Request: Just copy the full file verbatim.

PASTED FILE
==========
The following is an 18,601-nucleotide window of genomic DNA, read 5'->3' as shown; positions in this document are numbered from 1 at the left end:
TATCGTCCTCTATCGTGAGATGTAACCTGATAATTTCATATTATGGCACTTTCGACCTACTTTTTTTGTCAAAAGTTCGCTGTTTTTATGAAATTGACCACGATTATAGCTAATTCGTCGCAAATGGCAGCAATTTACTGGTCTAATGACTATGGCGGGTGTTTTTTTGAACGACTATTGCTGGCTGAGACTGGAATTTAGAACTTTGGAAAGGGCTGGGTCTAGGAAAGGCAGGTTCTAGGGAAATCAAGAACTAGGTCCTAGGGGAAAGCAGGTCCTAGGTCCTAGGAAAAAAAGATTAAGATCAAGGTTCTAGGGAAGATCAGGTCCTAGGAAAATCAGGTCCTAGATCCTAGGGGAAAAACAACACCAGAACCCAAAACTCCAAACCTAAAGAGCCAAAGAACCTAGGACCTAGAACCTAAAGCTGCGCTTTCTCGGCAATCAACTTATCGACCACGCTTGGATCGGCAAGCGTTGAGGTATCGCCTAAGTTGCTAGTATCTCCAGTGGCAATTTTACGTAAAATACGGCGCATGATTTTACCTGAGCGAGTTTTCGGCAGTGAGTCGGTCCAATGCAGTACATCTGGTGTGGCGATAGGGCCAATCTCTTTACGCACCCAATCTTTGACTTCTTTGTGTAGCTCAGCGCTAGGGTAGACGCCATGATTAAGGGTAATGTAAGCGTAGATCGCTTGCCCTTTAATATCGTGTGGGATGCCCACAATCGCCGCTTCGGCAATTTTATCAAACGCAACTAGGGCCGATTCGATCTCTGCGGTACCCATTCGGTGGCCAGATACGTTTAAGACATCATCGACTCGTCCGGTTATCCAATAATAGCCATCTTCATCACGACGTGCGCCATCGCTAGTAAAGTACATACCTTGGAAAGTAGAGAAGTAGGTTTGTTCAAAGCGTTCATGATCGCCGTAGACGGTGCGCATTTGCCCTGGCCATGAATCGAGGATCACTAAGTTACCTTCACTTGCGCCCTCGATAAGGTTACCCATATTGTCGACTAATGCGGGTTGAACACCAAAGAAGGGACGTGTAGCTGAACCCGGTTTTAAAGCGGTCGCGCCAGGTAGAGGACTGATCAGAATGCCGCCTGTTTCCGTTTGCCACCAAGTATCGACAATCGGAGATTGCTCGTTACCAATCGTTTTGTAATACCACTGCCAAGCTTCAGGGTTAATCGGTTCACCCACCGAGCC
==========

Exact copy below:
The following is an 18,601-nucleotide window of genomic DNA, read 5'->3' as shown; positions in this document are numbered from 1 at the left end:
TATCGTCCTCTATCGTGAGATGTAACCTGATAATTTCATATTATGGCACTTTCGACCTACTTTTTTTGTCAAAAGTTCGCTGTTTTTATGAAATTGACCACGATTATAGCTAATTCGTCGCAAATGGCAGCAATTTACTGGTCTAATGACTATGGCGGGTGTTTTTTTGAACGACTATTGCTGGCTGAGACTGGAATTTAGAACTTTGGAAAGGGCTGGGTCTAGGAAAGGCAGGTTCTAGGGAAATCAAGAACTAGGTCCTAGGGGAAAGCAGGTCCTAGGTCCTAGGAAAAAAAGATTAAGATCAAGGTTCTAGGGAAGATCAGGTCCTAGGAAAATCAGGTCCTAGATCCTAGGGGAAAAACAACACCAGAACCCAAAACTCCAAACCTAAAGAGCCAAAGAACCTAGGACCTAGAACCTAAAGCTGCGCTTTCTCGGCAATCAACTTATCGACCACGCTTGGATCGGCAAGCGTTGAGGTATCGCCTAAGTTGCTAGTATCTCCAGTGGCAATTTTACGTAAAATACGGCGCATGATTTTACCTGAGCGAGTTTTCGGCAGTGAGTCGGTCCAATGCAGTACATCTGGTGTGGCGATAGGGCCAATCTCTTTACGCACCCAATCTTTGACTTCTTTGTGTAGCTCAGCGCTAGGGTAGACGCCATGATTAAGGGTAATGTAAGCGTAGATCGCTTGCCCTTTAATATCGTGTGGGATGCCCACAATCGCCGCTTCGGCAATTTTATCAAACGCAACTAGGGCCGATTCGATCTCTGCGGTACCCATTCGGTGGCCAGATACGTTTAAGACATCATCGACTCGTCCGGTTATCCAATAATAGCCATCTTCATCACGACGTGCGCCATCGCTAGTAAAGTACATACCTTGGAAAGTAGAGAAGTAGGTTTGTTCAAAGCGTTCATGATCGCCGTAGACGGTGCGCATTTGCCCTGGCCATGAATCGAGGATCACTAAGTTACCTTCACTTGCGCCCTCGATAAGGTTACCCATATTGTCGACTAATGCGGGTTGAACACCAAAGAAGGGACGTGTAGCTGAACCCGGTTTTAAAGCGGTCGCGCCAGGTAGAGGACTGATCAGAATGCCGCCTGTTTCCGTTTGCCACCAAGTATCGACAATCGGAGATTGCTCGTTACCAATCGTTTTGTAATACCACTGCCAAGCTTCAGGGTTAATCGGTTCACCCACCGAGCC